3. they don't sell any reese's things in uk (well I don't think so). i've never ever seen them nor tried any.

  4. You can find some of these delightful treats at World Markets in the U.S., but you'll pay an arm and a leg for them. They are worth it though!

  5. I think I've seen Reese's products in our local Asda (as well as quite a few Hershey's too).

  6. That would make sense, since Asda is owned by Walmart.


    Mind - fucking blowwwwwwwn.

    Also I am drinking a massive cup of tea out of my oversized Reese's Peanut Butter Cup Mug

  8. Sainsbury's sell a range of Reece's products, including: Reece's Peices, Peanut Butter Cups, Peanut Butter Cup Minitures and Nutrageous! Every Sainsbury's I've been to sell at least 2 of these products.

    Although I am not an expat I do love the differencs between 'English Speaking' cultures and find this blog fascinating! Thank You it's simply spiffing! :D

  9. My favorite is the Cadbury Dairy Milk with Crunchie bits! I always ask my bf to send me some. lol

  10. These are all available in NYC, though not necessarily readily so. I can think of two places that carry them--one in Greenwich Village, one on the West Side. At the same locations, I can get non-Cadbury selections, too, like Murray Mints, Jelly Babies, and All Sorts. At one of these two locations, I buy tins ("cans") of Ambrosia Devon Custard, too. :)

    I'd be incredulous if someone told me they weren't available in any other U.S. city besides New York, but I don't know for a fact that they are.

  11. Laurence, I buy Crunchies and Flakes at my local Wegman's in Maryland.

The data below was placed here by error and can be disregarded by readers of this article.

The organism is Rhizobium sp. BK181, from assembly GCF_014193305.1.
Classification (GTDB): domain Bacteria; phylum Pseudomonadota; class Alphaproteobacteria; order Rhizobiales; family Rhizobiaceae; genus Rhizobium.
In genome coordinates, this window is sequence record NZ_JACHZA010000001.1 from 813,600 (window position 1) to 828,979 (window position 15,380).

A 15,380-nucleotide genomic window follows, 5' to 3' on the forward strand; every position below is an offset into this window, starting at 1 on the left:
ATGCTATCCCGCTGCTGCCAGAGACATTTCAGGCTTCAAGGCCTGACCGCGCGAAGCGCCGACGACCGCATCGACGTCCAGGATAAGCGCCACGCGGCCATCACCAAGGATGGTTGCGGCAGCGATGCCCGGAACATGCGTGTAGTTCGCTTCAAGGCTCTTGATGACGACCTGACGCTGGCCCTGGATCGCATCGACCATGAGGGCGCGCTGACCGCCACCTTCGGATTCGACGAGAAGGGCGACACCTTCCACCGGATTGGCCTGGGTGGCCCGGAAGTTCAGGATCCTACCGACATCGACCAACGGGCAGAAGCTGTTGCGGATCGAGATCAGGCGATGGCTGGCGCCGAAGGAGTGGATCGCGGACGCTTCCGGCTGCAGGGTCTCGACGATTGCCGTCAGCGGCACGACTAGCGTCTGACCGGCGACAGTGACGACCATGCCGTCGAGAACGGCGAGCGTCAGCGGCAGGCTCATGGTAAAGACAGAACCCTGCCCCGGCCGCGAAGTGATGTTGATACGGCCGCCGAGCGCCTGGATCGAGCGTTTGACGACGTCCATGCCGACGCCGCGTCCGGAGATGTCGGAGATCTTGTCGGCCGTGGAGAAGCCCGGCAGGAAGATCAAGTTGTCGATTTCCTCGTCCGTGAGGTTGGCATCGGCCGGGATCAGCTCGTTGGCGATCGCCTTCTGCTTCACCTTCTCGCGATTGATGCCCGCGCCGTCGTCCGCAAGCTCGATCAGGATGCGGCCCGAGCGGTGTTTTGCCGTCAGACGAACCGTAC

12. Of course you can find them in the U.S. I live in the 'burbs of NY, and our local Stop 'n Shop has a very well-stocked section of British goods, including a very nice collection of chocolate bars. Also, other stores in town have some as well. And then there's Fairway.

  13. Wegman's carries all of these. Fortunately.


  15. I can get all these at a food truck in the Midwest city where I live that sells delicious pasties and sausage rolls (except the Double Decker; they don't have those in their rotation--yet). It's run by a Brit and he gets imports all the time. And I swear I saw Reese's Peanut Butter Cups at a petrol station in Surrey just last autumn. I avoided them, as I was after Crunchie and Lion bars. :) Mmmmmmm Lion bars...

  16. Wispas were available everywhere in the US during the 1980s. I can find Flake and Crunchie at my local grocery store today, but only in the English section. Wispas were widespread, but slightly different in the US. I remember them being slightly narrower and slightly taller than the ones you have in England.

  17. Unfortunately the writer here didn't educate themselves. We don't have honeycomb toffee bars by Cadbury in the USA, we have "sponge candy" which are sqaure cuts of honeycomb toffee covered in chocolate.

  18. I love the way you write and share your niche! Very interesting and different! Keep it coming!
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  19. Twirls are good and so are flakes

  20. Interesting that three of the five are attempts to effectively sell you air (Wispa, Flake, and Twirl).

  21. I've since Reese's and Hersey products all over the Midlands - very common product around in Sweet Shops, Supermarkets and Shopping Centers. They're really not that hard to come by.

    I know this is off-topic, but does anyone know if you can get Quality Street in America as my mates out there had never heard of them?

  22. I recently went to Sydney and tried many of the Cadbury candies down there. They're awesome and I think most Americans would love them. I brought home a mixed box and my wife absolutely love the Crunchie. I wish it were sold in America.

  23. while not in every store they are available in the USA, Amazon and International Food Markets sell them, I know of 3 stores here in Vegas that sell them